One hundred years of royal portrait photography celebrated at Palace

One hundred years of famous royal portrait photography is being celebrated in a new exhibition at Buckingham Palace.

An unseen family photo marking the birth of four royal babies and the earliest surviving colour photographic print of a member of the royal family are among the historic highlights.

Notable royal pictures on display include works by Dorothy Wilding, Cecil Beaton, Annie Leibovitz, David Bailey, Andy Warhol and Rankin.

Royal Portraits: A Century of Photography exhibition
A coronation portrait by Hugo Burnand of the King (Yui Mok/PA)

Also on show is fashion photographer Paolo Roversi’s portrait of the Princess of Wales, taken to mark her milestone 40th birthday.

Kate’s off the shoulder dress and sideways pose are described by the Royal Collection Trust as bearing a “striking visual resemblance” to an 1864 painting of Alexandra, Princess of Wales – later Queen Alexandra – by Franz Xaver Winterhalter.

Visitors to Royal Portraits: A Century of Photography at the King’s Gallery, which opens on Friday, will be able to compare the two images, with the historic 19th century depiction of Alexandra hanging near the black and white image of Kate.

Royal Portraits: A Century of Photography exhibition
The portrait by Paolo Roversi near the painting of Alexandra, Princess of Wales in 1864 (Yui Mok/PA)

Kate, a keen photographer who sparked a furore with the editing of the Waleses’ Mother’s Day picture, has stepped away from the public spotlight while she undergoes chemotherapy for cancer.

The exhibition includes a section on the history of retouching, including a letter from the photographer Earl of Snowdon discussing editing a photo of Prince Philip, the late Duke of Edinburgh.

The display explains the “stages of a typical royal portrait commission,” listing retouching as number four of six, the Daily Telegraph reported.

Exhibition curator Alessandro Nasini told the newspaper that retouching has been around since photography was invented and was an important part of royal portraiture.

“Retouching is very much part of it as one of the tools that the photographer has to use as a way of translating the vision they had in their mind,” he said.

Warhol’s 1985 portrait of Queen Elizabeth II was sprinkled with diamond dust to make it sparkle in the light, while Rankin’s 2001 photograph of the smiling Queen was superimposed against the union flag and Polly Borland’s Golden Jubilee portrait of the Queen was set on a glittering gold backdrop.

They are the among the examples of experimentation and playfulness from the 1980s onwards.

Royal Portraits: A Century of Photography exhibition
Portraits by Polly Borland (left) and Rankin (right) (Yui Mok/PA)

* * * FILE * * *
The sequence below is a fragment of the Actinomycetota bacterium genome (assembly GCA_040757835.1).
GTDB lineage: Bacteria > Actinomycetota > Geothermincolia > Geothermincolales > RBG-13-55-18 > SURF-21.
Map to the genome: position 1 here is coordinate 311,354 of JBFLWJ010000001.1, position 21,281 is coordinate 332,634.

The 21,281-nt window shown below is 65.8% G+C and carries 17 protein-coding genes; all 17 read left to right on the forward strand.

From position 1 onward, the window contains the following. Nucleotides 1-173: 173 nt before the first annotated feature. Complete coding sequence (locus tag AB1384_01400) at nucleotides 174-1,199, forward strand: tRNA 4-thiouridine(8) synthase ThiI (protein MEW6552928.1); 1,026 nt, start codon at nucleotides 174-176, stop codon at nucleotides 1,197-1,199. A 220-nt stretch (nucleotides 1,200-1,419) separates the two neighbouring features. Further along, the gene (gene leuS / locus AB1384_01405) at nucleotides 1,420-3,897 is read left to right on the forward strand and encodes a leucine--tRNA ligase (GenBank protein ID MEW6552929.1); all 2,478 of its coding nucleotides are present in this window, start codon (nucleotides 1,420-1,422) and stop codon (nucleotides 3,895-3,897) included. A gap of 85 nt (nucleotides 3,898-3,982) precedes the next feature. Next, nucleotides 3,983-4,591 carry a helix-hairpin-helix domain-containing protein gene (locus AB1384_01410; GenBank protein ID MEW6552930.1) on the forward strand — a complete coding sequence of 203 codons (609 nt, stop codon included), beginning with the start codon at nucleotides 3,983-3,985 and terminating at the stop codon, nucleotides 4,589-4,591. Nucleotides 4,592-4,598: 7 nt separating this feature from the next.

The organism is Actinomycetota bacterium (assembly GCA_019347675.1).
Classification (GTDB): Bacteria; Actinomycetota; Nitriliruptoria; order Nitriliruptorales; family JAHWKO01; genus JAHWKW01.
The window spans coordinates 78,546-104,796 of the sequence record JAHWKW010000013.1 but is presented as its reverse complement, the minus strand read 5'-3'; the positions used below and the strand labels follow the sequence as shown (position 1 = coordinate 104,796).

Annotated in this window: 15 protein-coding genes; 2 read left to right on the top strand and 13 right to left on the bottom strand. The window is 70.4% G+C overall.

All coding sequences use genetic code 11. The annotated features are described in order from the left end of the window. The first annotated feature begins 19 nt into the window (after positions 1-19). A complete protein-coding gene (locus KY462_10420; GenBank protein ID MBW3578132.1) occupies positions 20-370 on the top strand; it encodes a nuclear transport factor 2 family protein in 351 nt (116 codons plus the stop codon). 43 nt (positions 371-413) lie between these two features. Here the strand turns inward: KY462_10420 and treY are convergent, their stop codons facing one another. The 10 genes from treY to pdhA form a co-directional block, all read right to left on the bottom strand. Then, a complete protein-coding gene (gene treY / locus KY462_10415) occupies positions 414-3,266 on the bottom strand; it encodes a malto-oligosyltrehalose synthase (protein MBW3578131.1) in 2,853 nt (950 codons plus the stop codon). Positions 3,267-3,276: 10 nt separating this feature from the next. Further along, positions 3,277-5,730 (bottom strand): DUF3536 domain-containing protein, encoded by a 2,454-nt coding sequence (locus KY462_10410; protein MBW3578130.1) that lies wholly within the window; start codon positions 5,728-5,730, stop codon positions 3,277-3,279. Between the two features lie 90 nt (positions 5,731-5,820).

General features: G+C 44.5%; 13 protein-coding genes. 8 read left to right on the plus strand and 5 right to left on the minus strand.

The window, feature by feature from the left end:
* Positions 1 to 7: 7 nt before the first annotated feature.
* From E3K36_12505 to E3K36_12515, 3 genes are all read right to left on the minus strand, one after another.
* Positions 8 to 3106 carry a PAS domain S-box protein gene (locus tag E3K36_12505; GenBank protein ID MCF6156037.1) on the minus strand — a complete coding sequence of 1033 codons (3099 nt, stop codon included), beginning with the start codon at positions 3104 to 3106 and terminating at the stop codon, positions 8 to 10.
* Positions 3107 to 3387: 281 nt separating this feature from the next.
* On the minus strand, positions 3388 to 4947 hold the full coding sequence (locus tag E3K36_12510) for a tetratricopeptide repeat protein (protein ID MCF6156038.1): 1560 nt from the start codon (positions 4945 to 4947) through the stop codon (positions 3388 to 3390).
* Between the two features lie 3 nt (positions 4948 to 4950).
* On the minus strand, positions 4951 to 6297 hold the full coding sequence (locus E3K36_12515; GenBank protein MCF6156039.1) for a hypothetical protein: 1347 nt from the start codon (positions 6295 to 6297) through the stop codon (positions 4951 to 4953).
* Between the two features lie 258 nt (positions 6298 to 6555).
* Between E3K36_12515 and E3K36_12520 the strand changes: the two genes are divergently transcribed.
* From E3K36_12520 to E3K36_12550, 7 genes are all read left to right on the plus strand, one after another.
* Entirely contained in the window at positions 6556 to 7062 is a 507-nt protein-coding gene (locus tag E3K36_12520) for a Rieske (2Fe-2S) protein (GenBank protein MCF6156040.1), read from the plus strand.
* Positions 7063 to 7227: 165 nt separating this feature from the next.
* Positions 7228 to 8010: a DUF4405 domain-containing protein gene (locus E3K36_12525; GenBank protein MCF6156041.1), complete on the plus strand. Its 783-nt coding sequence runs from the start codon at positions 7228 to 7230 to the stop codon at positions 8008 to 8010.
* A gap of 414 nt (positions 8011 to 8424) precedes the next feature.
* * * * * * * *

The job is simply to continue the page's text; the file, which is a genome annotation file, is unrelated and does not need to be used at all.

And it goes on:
The exhibition also sheds light on behind-the-scenes processes, from contact sheets and photographers’ handwritten annotations to correspondence with members of the royal family and their staff.

The earliest surviving photographic print of a member of the royal family produced in colour shows Princess Alice, Duchess of Gloucester – sister-in-law to King George VI – on her wedding day.

It was taken in 1935 by Madame Yevonde, a pioneer of colour photography and champion of women photographers.

Alongside portraits marking official occasions are more intimate family moments, including a never-before-seen image of four royal mothers – Queen Elizabeth II, Princess Margaret, Princess Alexandra and the Duchess of Kent – holding their newborn babies.

Royal Portraits: A Century of Photography exhibition
A portrait by Lord Snowdon of Princess Margaret, 1967 (Yui Mok/PA)

The babies are Prince Edward (now the Duke of Edinburgh), Lady Sarah Armstrong-Jones (now Lady Sarah Chatto), James Ogilvy and Lady Helen Windsor (now Lady Helen Taylor) – who all turned 60 this year.

The image was taken by Margaret’s husband, Lord Snowdon, as a personal token of thanks for Sir John Peel, the royal obstetrician who delivered all four babies within the space of two months.

On display is a handwritten letter from Margaret to her sister the late Queen, asking her “Darling Lilibet” to sign the print “as a souvenir of an extraordinary two months of delivery” and also suggesting they take a trip to the theatre to see Noel Coward’s “witty” comic play Hay Fever.

The Snowdon portrait of the four royal mothers and Princess Margaret's letter to her sister
The Snowdon portrait of the four royal mothers and Princess Margaret’s letter to her sister (Royal Collection Trust/PA)

“If you enjoyed ‘Private Lives’ this is just the ticket. Would like to see it? It would be such fun to see if together,” Margaret writes.

Nasini said: “The Royal Collection holds some of the most enduring photographs ever taken of the royal family, captured by the most celebrated portrait photographers of the past hundred years – from Dorothy Wilding and Cecil Beaton to Annie Leibovitz, David Bailey, and Rankin.

“Alongside these beautiful vintage prints, which cannot be on permanent display for conservation reasons, we are excited to share archival correspondence and never-before-seen proofs that will give visitors a behind-the-scenes insight into the process of creating such unforgettable royal portraits.”

Royal Portraits: A Century of Photography exhibition
A 2013 portrait by Nadav Kander of the King at the Prince of Wales on show at the King’s Gallery (Yui Mok/PA)

Royal Portraits: A Century of Photography is at The King’s Gallery, Buckingham Palace, from May 17 to October 6.

Visitor information and tickets can be found at or +44 (0)30 3123 7301.